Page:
Visiting Death Valley sometime soon? The entire area spans thousands of miles making it one of the largest National Parks in the United States. There is everything from snow capped peaks to one of the hottest and lowest places on the planet in it here. Death Valley has a lot to offer and everything from expert hikers to new beginners will find something to do here. To keep things simple, here is a list of simple and quick yet absolutely beautiful and stunning things to do in Death Valley. A layout of their location as well as directions can be found in the map below.
Eleven Simple Things To Do In Death Valley National Park
Although not the tallest point in the Black Mountains, Dante’s View is the easiest to access. This viewpoint is reachable by a short drive and peers 5,575 feet into Badwater Basin below. Star Wars fans may recognize this view as the overlook into the Mos Eisley Spaceport on Tatooine. The adjacent mountains are the Panamint Range, the highest point in Death Valley. On a clear day the tallest point in North America can be seen to the northeast far behind the Panamint Range: Mount Whitney.
Want a closer look of what Dante’s View peers down into? Check out Badwater Basin. This sprawling area of salt flats features the lowest place in North America as well as one of the hottest places on the planet. The large salt flats here are the results of a large and former lake tens of thousands of years ago. Today additional salt is added by underground water evaporating from springs fed from the higher elevations. The evaporating salt leaves behind polygon shapes across the dry lake bed. Badwater Basin is also a great place to watch the sunset over the Panamint mountain and see the colors change across Death Valley.
This is one of the most popular destinations near the heart of Death Valley. It has good reason to be. The colors here are simply astounding. Left over volcanic mud flows meet volcanic mountains. The views here look down into the very beautiful Golden Canyon. Across the way the tallest point on the Panamint Range, Telescope peak can be seen. Zabriskie Point is beautiful no matter what time the day is but it is especially stunning during sunrise or sunset.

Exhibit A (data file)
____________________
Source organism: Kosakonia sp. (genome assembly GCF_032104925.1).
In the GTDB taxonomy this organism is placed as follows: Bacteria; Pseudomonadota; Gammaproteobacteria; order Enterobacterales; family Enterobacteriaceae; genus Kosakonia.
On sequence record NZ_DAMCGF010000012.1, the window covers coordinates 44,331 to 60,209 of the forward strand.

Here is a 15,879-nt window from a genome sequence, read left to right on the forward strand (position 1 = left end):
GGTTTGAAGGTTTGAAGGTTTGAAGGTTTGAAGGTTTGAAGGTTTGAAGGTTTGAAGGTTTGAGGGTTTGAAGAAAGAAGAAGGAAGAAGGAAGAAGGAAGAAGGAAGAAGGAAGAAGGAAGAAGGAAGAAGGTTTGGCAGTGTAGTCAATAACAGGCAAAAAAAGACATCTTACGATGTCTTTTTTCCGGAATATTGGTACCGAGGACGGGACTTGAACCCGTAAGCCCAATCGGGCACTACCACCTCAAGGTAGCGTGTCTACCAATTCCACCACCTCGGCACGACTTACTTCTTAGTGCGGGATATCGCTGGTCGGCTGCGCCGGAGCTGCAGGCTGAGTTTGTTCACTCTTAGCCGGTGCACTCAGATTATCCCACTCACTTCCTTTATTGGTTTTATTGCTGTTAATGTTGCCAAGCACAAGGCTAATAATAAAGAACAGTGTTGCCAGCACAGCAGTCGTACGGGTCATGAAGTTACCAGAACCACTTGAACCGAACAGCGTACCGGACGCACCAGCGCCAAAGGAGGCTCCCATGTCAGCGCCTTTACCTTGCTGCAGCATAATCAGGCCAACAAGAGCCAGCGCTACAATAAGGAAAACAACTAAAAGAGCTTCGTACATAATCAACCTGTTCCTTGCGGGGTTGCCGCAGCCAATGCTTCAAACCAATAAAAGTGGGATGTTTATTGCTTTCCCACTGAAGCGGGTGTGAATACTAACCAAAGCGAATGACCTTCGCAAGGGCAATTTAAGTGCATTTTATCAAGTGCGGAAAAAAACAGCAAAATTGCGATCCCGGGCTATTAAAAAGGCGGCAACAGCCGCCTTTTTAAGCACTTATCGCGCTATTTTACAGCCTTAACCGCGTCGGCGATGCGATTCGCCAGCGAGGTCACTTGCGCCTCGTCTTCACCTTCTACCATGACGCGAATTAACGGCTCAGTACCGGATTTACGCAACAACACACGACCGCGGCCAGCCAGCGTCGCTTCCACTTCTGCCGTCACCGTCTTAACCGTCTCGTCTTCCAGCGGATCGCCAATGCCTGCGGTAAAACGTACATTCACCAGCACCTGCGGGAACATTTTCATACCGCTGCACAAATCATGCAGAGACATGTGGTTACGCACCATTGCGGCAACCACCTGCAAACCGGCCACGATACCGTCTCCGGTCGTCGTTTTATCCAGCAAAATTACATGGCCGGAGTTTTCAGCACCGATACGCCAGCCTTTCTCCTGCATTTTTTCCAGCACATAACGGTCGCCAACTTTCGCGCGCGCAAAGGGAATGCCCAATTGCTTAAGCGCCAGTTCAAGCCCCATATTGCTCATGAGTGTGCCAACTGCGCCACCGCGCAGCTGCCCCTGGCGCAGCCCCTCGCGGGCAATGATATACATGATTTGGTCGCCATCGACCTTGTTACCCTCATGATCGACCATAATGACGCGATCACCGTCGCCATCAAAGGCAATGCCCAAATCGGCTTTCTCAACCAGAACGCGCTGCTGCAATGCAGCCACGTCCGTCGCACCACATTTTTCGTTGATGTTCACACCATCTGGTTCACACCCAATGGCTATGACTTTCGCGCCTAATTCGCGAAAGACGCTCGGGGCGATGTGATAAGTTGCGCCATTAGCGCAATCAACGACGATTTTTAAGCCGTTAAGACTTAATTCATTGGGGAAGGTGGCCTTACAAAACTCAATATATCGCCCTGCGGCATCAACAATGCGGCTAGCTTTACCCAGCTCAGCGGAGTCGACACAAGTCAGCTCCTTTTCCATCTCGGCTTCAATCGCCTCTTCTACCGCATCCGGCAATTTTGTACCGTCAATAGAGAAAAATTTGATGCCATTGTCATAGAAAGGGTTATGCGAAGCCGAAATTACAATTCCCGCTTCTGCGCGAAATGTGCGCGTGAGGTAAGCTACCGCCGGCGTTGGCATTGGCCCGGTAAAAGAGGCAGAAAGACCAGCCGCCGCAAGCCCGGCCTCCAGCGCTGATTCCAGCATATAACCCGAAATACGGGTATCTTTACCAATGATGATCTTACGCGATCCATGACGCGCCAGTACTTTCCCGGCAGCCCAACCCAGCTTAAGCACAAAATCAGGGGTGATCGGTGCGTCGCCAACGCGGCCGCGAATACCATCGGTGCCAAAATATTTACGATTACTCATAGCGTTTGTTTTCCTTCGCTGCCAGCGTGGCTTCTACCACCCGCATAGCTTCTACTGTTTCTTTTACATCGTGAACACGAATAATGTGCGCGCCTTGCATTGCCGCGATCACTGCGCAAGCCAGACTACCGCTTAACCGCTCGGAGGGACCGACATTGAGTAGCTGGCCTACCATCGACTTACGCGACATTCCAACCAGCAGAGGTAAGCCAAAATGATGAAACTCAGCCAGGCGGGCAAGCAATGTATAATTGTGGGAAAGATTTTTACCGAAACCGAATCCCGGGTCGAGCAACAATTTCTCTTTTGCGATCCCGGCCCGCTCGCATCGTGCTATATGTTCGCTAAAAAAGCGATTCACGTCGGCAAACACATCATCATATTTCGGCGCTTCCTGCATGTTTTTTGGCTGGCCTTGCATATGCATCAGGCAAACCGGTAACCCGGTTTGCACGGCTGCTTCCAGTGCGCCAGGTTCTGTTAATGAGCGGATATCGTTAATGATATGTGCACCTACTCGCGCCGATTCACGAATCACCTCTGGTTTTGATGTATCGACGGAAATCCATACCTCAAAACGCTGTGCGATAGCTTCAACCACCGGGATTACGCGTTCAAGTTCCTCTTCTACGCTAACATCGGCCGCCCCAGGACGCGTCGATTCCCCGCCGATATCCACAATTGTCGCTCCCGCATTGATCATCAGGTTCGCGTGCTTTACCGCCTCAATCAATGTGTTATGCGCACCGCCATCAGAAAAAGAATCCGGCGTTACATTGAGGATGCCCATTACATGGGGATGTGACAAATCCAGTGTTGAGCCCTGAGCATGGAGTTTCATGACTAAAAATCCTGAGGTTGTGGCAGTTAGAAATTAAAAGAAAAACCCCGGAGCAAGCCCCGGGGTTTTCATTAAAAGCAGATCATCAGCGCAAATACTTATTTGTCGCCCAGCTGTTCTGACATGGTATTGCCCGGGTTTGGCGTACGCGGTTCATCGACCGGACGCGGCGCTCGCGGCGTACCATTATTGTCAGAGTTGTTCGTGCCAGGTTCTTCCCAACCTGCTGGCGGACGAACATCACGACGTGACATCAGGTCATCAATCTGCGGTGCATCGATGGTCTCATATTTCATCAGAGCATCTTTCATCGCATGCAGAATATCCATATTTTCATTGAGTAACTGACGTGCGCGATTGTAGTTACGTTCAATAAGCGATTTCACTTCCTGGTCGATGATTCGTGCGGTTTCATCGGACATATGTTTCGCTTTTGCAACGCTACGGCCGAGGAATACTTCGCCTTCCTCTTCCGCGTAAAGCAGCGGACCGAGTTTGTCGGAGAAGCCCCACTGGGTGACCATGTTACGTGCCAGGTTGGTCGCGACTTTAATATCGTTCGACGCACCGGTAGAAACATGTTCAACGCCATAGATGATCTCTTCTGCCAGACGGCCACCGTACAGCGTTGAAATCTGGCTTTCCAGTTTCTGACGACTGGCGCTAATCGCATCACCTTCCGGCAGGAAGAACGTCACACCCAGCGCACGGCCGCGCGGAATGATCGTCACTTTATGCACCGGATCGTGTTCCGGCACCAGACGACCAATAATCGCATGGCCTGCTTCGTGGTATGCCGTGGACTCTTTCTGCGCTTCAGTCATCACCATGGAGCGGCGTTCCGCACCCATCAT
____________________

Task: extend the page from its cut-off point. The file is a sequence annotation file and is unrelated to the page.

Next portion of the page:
The mountains that border Death Valley are lined with deep canyons formed from thousands of years of flash floods. This short hike near the Badwater Basin features a natural bridge carved out by violent floods. As the trail leads up a wash, evidence of prior floods will be visible throughout the canyon in the form of dry waterfalls.
It looks as it sounds and sounds as it looks. No grass. No water. Hard dry soil. Just north of the salt flats of Badwater Basin is this sprawling area of jagged and eroded salt. On a hot day popping sounds can be heard from salt crystals bursting from the heat. There are no trails here but the spot is an interesting place to stop.
Golden Canyon is as beautiful as it sounds and as it looks. This view of Golden Canyon is during the soft light of the sunrise as seen from Zabriskie Point. There is a system of trails that can be hiked through here as well. The trails are suitable for beginners to advanced hikers (expert hikers will probably find these trails not challenging enough). The colors of these hills are a variety of red, orange, golden, and brown hues. The trail system can be accessed from either Zabriskie Point or the main trailhead off of Badwater Basin Road.
Tucked in the foothills of the Black Mountains is a short one way road called Artist’s Drive Loop. This drive features colorful hills painted a variety of colors of pink, orange, red, and blue. The colors are caused by minerals left behind from previous volcanic eruptions. One of the most colorful times of day to visit this area is during sunset. During the sunrise this area is in a shadow cast by the mountains above.
Just east of the beautiful Mesquite Flat Sand Dunes sits a large area of awkward and shaggy looking bushes. These bushes are known as arrowweed and despite the harsh environment stay green year round. Native Americans used the plants to make arrows. Some of these plants are as tall as a human and almost three times that in width. I guess the person who coined the name to this place thought Satan himself put his own touch on these plants.
You probably weren’t expecting a major source of water in the middle of Death Valley, were you? This creek is fed by springs from snowfall and rains that fall in the Panamint Range during the winter months. The best time to view the spring is during the winter and into spring, otherwise it will be evaporated by the heat. The water here is high in saline but supports a wide variety of life including the native, pupfish.
Another short hike to do near death valley is Mosaic Canyon. This canyon is on the north end of the Panamint Range and leads about two miles in before the trail terminates. The trail features beautiful reddish/orange jagged canyon walls as well, polished marble walls, and dry falls from past flooding events. This trail is conveniently located near the Mesquite Flat Sand Dunes and the small village of Stovepipe Wells.
My favorite place in Death Valley is the Mesquite Flat Sand Dunes. These sand dunes span fourteen miles and are located next to Stovepipe Wells. There are no trails here but you can hike out into the dunes as far as you want. Most people don’t venture out more than a couple of miles. If you truly want solitude, it can be found here as hiking in sand isn’t the easiest. In my opinion, the dunes are the best place to watch the sunset. As the evening approaches the sun will cast shadows across the dunes and the surrounding area will pop with pastel hues.